Treatment for complex post-traumatic stress disorder (C-PTSD) happens on many levels. In order to heal emotionally and mentally, we need to support the physical body as well.
Research has found extensive comorbidity for C-PTSD and major depressive disorder (MDD) (95% lifetime, 50% current), as well as anxiety disorders.1 In addition to the higher prevalence of depression and anxiety, depressed patients with posttraumatic stress disorder (PTSD) tend to experience more severe symptoms.2
Addressing Anxiety and Depression as Part of Treatment for C-PTSD
We now know that our physical bodies are interconnected with the functioning of our mental and emotional experience.3 The nervous system and brain do not operate separately from the physical body. When we are hurt emotionally and mentally, leveraging the power of lifestyle change should be an important part of the treatment process and effective recovery.
Lifestyle changes that reduce depression and anxiety should be considered, and encouraged, as part of the whole treatment program for C-PTSD.
Exercise has profound effects on the functioning of the brain and nervous system. A large population-based study found lower anxiety and depression in people who exercised regularly.4 Exercise as a treatment for depression was found to be effective on its own and effective in addition to medication.5 The study found that aerobic exercise had large effects ameliorating major depression at moderate and vigorous intensities, supervised and unsupervised. These results show strong treatment benefits for depression.
If aerobic exercise is not for you, you may want to consider yoga. Yoga has also been shown to have beneficial effects for both anxiety and depression.6 Yoga includes not only the movement of the body but (in some classes) meditation and relaxation as well. Additionally, the group environment of a yoga class may provide additional benefits and support, including motivation purposes, peer encouragement, and just plain enjoyment from participation in an instructor-led group atmosphere.
For reasons not well understood, exercise also has beneficial effects on sleeping patterns and the circadian clock (an internal timing mechanism that coordinates biochemical, physiological, and behavioral processes over a 24 hour period). Poor sleep is thought to be a significant factor contributing to depression and anxiety.7 Difficulty sleeping can be a symptom of C-PTSD in addition to being both a contributor to and result of high stress and anxiety.8
Our diet contributes significantly to our overall mental health and wellbeing. Recently, what we eat has gained the attention of mental and neurological health researchers as our eating habits seem to be related to a variety of conditions.9 Nutrition affects the structure and function of the brain and nervous system. The Mediterranean Diet (high in fresh seasonal and local foods, generally high in fresh fruit, vegetables, nuts, and fish and low in meat and dairy) has been found to have a beneficial impact on mood.10 In addition, research has demonstrated that eating unhealthy foods high in sugar and processed carbs can increase the risk of depression.11
The Overall Impact of a Healthy Lifestyle as a Treatment Strategy
Complex posttraumatic stress disorder is a serious condition that leads to many negative mental, emotional and physical health issues. Although C-PTSD is treatable with therapy and sometimes medication, it is crucial to include diet and exercise as part of the treatment plan. The body and the mind support each other and affect each other profoundly. In addition to seeking help with therapy for C-PTSD, consider consulting your doctor or other professional that can help you develop and implement a program to improve your overall physical health.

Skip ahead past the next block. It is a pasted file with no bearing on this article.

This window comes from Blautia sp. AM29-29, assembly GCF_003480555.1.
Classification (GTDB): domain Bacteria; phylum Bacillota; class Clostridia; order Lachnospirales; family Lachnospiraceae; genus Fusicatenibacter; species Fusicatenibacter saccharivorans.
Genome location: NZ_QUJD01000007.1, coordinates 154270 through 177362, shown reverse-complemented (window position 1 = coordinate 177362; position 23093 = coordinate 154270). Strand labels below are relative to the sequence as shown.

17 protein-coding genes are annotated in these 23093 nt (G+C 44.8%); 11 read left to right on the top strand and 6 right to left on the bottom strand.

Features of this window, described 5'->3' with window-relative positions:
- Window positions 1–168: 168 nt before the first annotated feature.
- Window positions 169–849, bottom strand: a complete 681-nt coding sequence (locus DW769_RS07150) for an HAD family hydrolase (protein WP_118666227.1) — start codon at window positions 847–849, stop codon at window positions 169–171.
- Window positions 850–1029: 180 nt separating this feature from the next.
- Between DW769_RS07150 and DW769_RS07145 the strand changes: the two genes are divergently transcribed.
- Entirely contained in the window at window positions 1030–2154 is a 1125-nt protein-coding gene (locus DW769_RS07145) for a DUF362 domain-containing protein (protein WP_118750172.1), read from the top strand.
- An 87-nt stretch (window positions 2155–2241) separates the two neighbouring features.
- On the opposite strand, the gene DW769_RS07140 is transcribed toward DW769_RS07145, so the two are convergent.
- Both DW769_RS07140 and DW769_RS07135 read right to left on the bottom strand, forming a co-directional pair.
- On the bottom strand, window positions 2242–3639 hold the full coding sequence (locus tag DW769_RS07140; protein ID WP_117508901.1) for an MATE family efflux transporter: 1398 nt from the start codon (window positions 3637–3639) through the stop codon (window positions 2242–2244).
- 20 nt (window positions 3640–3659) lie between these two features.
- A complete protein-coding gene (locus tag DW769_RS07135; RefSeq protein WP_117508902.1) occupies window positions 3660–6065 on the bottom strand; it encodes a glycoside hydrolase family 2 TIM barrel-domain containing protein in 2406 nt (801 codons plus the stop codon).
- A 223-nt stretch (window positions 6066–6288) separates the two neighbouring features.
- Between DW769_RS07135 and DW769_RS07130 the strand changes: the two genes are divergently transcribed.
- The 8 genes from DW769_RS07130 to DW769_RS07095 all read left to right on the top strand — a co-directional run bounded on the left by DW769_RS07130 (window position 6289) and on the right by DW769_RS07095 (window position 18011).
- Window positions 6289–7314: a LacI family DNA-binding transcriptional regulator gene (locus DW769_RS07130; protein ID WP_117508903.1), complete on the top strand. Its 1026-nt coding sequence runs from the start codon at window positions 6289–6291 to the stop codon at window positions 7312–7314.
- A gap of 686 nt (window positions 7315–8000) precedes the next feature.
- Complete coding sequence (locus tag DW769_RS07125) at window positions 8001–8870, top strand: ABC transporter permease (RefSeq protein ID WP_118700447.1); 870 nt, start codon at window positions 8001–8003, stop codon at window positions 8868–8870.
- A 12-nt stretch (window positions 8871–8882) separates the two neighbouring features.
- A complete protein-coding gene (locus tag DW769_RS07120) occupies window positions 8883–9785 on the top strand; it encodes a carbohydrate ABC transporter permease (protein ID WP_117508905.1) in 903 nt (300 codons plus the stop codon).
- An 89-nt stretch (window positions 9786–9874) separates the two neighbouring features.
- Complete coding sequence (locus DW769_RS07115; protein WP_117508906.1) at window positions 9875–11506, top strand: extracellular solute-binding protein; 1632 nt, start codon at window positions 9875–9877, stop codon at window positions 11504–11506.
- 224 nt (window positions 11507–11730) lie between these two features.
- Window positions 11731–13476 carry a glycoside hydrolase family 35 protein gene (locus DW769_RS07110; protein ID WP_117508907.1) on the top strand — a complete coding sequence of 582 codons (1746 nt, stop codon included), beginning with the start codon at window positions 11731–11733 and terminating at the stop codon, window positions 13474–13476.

- Bleich, A., Koslowsky, M., Dolev, A., & Lerer, B. (1997). Post-traumatic stress disorder and depression: An analysis of comorbidity. The British Journal of Psychiatry, 170(5), 479-482. [↩]
- Campbell, D. G., Felker, B. L., Liu, C. F., Yano, E. M., Kirchner, J. E., Chan, D., … & Chaney, E. F. (2007). Prevalence of depression-PTSD comorbidity: Implications for clinical practice guidelines and primary care-based interventions. Journal of general internal medicine, 22(6), 711-718. [↩]
- Physical health and mental health [n.d.] Mental Health Foundation.Retrieved from https://www.mentalhealth.org.uk/a-to-z/p/physical-health-and-mental-health [↩]
- De Moor, M. H. M., Beem, A. L., Stubbe, J. H., Boomsma, D. I., & De Geus, E. J. C. (2006). Regular exercise, anxiety, depression and personality: a population-based study. Preventive medicine, 42(4), 273-279. [↩]
- Schuch, F. B., Vancampfort, D., Richards, J., Rosenbaum, S., Ward, P. B., & Stubbs, B. (2016). Exercise as a treatment for depression: a meta-analysis adjusting for publication bias. Journal of psychiatric research, 77, 42-51. [↩]
- Harvard Mental Health Letter. (April 2009). Harvard Health Publishing. Harvard Medical School. Retrieved from https://www.health.harvard.edu/mind-and-mood/yoga-for-anxiety-and-depression [↩]
- Morgan, J. A., Corrigan, F., & Baune, B. T. (2015). Effects of physical exercise on central nervous system functions: a review of brain region specific adaptations. Journal of molecular psychiatry, 3(1), 3. [↩]
- Leonard, J. (2018). What to know about complex PTSD. Medical News Today. Retrieved from https://www.medicalnewstoday.com/articles/322886.php [↩]
- Dash, S.R. (2016). Nutritional Psychiatry: Investigating the Link Between Food and Mood. Retrieved from http://foodandmoodcentre.com.au/nutritional-psychiatry-investigating-the-link-between-food-and-mood/ [↩]
- The Mediterranean Diet. (2018). Retrieved fromhttps://www.eufic.org/en/healthy-living/article/the-mediterranean-diet [↩]
- Large-scale study finds that the Mediterranean diet is best for your mental health. (2018). Retrieved from https://medicalxpress.com/news/2018-10-large-scale-mediterranean-diet-mental-health.html [↩]